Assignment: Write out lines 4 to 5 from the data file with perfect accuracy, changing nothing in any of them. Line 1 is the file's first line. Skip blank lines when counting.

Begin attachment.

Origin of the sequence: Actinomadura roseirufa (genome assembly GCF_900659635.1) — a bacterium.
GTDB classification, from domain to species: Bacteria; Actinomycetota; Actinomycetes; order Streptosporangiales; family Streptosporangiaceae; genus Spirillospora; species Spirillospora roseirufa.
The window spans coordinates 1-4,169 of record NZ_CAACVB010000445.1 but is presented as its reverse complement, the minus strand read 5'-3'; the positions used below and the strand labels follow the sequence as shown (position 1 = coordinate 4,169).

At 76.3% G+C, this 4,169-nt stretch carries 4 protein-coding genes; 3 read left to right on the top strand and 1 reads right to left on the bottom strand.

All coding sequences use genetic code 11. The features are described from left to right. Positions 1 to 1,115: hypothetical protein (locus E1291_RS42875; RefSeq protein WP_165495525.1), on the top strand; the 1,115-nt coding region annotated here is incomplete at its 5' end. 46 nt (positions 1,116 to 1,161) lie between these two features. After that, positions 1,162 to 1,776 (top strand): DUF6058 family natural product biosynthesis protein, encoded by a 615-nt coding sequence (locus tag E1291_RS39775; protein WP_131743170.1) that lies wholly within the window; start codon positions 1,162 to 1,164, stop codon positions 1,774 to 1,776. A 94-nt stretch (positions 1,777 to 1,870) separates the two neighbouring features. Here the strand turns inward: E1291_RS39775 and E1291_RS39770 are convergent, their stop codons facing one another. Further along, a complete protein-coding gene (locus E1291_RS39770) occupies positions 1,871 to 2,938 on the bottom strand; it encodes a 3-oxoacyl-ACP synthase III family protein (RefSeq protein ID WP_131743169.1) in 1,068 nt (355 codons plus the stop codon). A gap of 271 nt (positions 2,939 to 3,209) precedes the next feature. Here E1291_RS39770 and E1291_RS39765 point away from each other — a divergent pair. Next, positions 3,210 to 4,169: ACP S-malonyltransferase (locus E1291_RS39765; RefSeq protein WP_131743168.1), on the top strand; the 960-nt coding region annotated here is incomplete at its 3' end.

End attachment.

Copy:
At 76.3% G+C, this 4,169-nt stretch carries 4 protein-coding genes; 3 read left to right on the top strand and 1 reads right to left on the bottom strand.

All coding sequences use genetic code 11. The features are described from left to right. Positions 1 to 1,115: hypothetical protein (locus E1291_RS42875; RefSeq protein WP_165495525.1), on the top strand; the 1,115-nt coding region annotated here is incomplete at its 5' end. 46 nt (positions 1,116 to 1,161) lie between these two features. After that, positions 1,162 to 1,776 (top strand): DUF6058 family natural product biosynthesis protein, encoded by a 615-nt coding sequence (locus tag E1291_RS39775; protein WP_131743170.1) that lies wholly within the window; start codon positions 1,162 to 1,164, stop codon positions 1,774 to 1,776. A 94-nt stretch (positions 1,777 to 1,870) separates the two neighbouring features. Here the strand turns inward: E1291_RS39775 and E1291_RS39770 are convergent, their stop codons facing one another. Further along, a complete protein-coding gene (locus E1291_RS39770) occupies positions 1,871 to 2,938 on the bottom strand; it encodes a 3-oxoacyl-ACP synthase III family protein (RefSeq protein ID WP_131743169.1) in 1,068 nt (355 codons plus the stop codon). A gap of 271 nt (positions 2,939 to 3,209) precedes the next feature. Here E1291_RS39770 and E1291_RS39765 point away from each other — a divergent pair. Next, positions 3,210 to 4,169: ACP S-malonyltransferase (locus E1291_RS39765; RefSeq protein WP_131743168.1), on the top strand; the 960-nt coding region annotated here is incomplete at its 3' end.